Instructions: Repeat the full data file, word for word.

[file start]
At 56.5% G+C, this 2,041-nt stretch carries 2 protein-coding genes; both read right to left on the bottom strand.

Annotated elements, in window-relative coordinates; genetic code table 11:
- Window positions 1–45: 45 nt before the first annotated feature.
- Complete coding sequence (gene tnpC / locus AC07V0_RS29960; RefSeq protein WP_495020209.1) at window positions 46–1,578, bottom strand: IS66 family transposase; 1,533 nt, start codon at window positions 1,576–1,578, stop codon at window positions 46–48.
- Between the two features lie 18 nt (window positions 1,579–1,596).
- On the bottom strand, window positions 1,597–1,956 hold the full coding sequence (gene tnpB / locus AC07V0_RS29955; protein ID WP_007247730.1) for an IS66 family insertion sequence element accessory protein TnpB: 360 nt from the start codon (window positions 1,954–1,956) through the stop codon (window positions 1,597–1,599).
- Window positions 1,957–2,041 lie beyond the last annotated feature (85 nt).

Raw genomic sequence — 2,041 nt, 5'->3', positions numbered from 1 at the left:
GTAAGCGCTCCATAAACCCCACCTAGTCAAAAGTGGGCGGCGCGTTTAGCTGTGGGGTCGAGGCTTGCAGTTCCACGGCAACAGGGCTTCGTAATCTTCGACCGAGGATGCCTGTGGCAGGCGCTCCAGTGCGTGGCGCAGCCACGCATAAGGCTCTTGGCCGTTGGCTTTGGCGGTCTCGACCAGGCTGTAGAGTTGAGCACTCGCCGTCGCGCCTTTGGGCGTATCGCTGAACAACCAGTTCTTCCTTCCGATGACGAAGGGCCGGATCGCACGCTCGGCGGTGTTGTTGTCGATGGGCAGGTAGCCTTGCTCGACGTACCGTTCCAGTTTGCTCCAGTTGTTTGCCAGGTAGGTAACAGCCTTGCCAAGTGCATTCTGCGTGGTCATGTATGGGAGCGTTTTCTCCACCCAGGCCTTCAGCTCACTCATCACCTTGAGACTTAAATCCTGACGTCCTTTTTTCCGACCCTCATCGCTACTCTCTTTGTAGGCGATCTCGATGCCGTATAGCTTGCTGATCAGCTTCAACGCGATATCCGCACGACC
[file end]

At 56.5% G+C, this 2,041-nt stretch carries 2 protein-coding genes; both read right to left on the bottom strand.

Annotated elements, in window-relative coordinates; genetic code table 11:
- Window positions 1–45: 45 nt before the first annotated feature.
- Complete coding sequence (gene tnpC / locus AC07V0_RS29960; RefSeq protein WP_495020209.1) at window positions 46–1,578, bottom strand: IS66 family transposase; 1,533 nt, start codon at window positions 1,576–1,578, stop codon at window positions 46–48.
- Between the two features lie 18 nt (window positions 1,579–1,596).
- On the bottom strand, window positions 1,597–1,956 hold the full coding sequence (gene tnpB / locus AC07V0_RS29955; protein ID WP_007247730.1) for an IS66 family insertion sequence element accessory protein TnpB: 360 nt from the start codon (window positions 1,954–1,956) through the stop codon (window positions 1,597–1,599).
- Window positions 1,957–2,041 lie beyond the last annotated feature (85 nt).

Raw genomic sequence — 2,041 nt, 5'->3', positions numbered from 1 at the left:
GTAAGCGCTCCATAAACCCCACCTAGTCAAAAGTGGGCGGCGCGTTTAGCTGTGGGGTCGAGGCTTGCAGTTCCACGGCAACAGGGCTTCGTAATCTTCGACCGAGGATGCCTGTGGCAGGCGCTCCAGTGCGTGGCGCAGCCACGCATAAGGCTCTTGGCCGTTGGCTTTGGCGGTCTCGACCAGGCTGTAGAGTTGAGCACTCGCCGTCGCGCCTTTGGGCGTATCGCTGAACAACCAGTTCTTCCTTCCGATGACGAAGGGCCGGATCGCACGCTCGGCGGTGTTGTTGTCGATGGGCAGGTAGCCTTGCTCGACGTACCGTTCCAGTTTGCTCCAGTTGTTTGCCAGGTAGGTAACAGCCTTGCCAAGTGCATTCTGCGTGGTCATGTATGGGAGCGTTTTCTCCACCCAGGCCTTCAGCTCACTCATCACCTTGAGACTTAAATCCTGACGTCCTTTTTTCCGACCCTCATCGCTACTCTCTTTGTAGGCGATCTCGATGCCGTATAGCTTGCTGATCAGCTTCAACGCGATATCCGCACGACC